For many years, the Coca-Cola company also borrowed the image of Santa Claus, depicting him drinking bottles of coke: http://www.magazine-ads.com/COK1354.php
This Pepsi ad from 1970 shows young boys drinking the beverage, with a goofy "Pepsi's got a lot to give" headline, to boot: http://www.magazine-ads.com/PEP1370.php
We have additional ads in our Museum of Badvertising
, including an ad showing Seven-Up being chugged by an infant and an ad for Camel cigarettes featuring conventional doctors who recommend smoking. Ads for Camel cigarettes, by the way, were featured for years in the Journal of the American Medical Association
. Here's the link: http://www.naturalnews.com/index-Badvertising.html
Some people insist that the soda companies never marketed their products to children. Many of the internet naysayers who dispute these stories are no doubt working for the P.R. companies of the soda industry, by the way. It's the same fraud pulled off by promoters of high-fructose corn syrup who try to discredit everybody who writes the truth about HFCS. It's no coincidence that the dishonest soda industry uses HFCS from the dishonest corn syrup industry as its main ingredient...
At the same time, JAMA editors probably don't want to be reminded that their medical journal used to push cigarettes, either. But history is worth learning, even if it's hard to believe, because those who fail to learn from history are doomed to repeat it
And yes, it is a historical fact that the soda pop industry ran decades of ads promoting sodas for children. Anyone who tries to deny that is a fraud.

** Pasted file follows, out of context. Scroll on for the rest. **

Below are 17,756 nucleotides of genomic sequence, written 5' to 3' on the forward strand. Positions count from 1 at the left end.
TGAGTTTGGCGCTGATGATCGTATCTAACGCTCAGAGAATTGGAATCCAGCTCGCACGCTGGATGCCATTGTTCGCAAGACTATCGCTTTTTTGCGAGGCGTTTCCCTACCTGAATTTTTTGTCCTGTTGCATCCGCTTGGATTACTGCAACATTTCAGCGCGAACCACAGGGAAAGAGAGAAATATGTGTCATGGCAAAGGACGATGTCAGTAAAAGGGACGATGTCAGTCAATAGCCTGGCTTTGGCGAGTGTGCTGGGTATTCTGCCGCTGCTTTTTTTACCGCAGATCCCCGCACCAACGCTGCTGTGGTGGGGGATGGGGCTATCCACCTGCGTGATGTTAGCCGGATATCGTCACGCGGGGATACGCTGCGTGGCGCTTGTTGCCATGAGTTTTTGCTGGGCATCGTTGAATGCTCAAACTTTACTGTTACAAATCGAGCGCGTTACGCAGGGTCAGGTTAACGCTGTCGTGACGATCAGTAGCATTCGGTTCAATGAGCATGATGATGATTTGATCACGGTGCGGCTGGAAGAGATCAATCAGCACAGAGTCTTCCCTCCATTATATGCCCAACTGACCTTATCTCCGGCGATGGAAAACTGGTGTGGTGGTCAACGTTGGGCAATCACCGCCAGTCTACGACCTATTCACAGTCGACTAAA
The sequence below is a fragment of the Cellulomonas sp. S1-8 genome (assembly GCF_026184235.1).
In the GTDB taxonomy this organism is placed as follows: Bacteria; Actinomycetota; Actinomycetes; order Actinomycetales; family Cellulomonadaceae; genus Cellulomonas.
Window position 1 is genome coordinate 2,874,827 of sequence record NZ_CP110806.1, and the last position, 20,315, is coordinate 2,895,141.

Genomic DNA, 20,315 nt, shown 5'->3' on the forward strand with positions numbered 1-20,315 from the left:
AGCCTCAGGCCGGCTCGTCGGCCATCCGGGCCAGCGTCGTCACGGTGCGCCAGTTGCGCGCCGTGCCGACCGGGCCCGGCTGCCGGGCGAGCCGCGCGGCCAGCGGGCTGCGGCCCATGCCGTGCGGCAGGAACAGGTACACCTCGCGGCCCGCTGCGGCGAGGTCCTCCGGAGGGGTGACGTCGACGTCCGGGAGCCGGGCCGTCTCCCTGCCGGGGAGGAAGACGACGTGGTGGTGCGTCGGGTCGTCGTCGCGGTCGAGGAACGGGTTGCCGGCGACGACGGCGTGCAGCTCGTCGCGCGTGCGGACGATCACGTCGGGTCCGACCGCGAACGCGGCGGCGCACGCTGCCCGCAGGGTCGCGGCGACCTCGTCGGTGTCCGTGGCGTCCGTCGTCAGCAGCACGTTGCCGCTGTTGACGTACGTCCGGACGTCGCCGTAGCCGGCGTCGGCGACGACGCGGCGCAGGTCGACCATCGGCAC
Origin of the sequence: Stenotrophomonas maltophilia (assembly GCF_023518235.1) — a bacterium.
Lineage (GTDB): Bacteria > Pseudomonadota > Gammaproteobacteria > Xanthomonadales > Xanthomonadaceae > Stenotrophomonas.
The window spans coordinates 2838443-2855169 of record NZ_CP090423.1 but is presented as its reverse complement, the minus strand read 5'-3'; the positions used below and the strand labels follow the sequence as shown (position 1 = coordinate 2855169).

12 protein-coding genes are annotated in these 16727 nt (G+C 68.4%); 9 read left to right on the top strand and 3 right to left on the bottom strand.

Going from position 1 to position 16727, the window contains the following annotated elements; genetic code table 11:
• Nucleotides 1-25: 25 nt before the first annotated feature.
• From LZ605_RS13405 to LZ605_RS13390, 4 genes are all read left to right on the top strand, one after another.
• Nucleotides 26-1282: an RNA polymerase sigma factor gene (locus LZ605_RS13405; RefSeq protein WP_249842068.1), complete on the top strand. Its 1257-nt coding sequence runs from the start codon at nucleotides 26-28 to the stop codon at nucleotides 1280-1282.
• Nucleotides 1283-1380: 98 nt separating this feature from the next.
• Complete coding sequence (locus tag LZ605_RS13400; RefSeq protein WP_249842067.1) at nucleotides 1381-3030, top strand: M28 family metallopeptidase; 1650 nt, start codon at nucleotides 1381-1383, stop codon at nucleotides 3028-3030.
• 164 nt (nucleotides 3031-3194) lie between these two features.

About the author: Mike Adams is a natural health author and award-winning journalist with a strong interest in personal health, the environment and the power of nature to help us all heal He has authored and published thousands of articles, interviews, consumers guides, and books on topics like health and the environment, and he has created several downloadable courses on survival and preparedness, including his widely-downloaded course on personal safety and self-defense. Adams is an honest, independent journalist and accepts no money or commissions on the third-party products he writes about or the companies he promotes. In 2010, Adams created TV.NaturalNews.com, a natural living video sharing site featuring thousands of user videos on foods, fitness, green living and more. He also launched an online retailer of environmentally-friendly products (BetterLifeGoods.com) and uses a portion of its profits to help fund non-profit endeavors. He's also a noted technology pioneer and founded a software company in 1993 that developed the HTML email newsletter software currently powering the NaturalNews subscriptions. Adams also serves as the executive director of the Consumer Wellness Center, a non-profit consumer protection group, and pursues hobbies such as martial arts, Capoeira, nature macrophotography and organic gardening. Known as the 'Health Ranger,' Adams' personal health statistics and mission statements are located at www.HealthRanger.org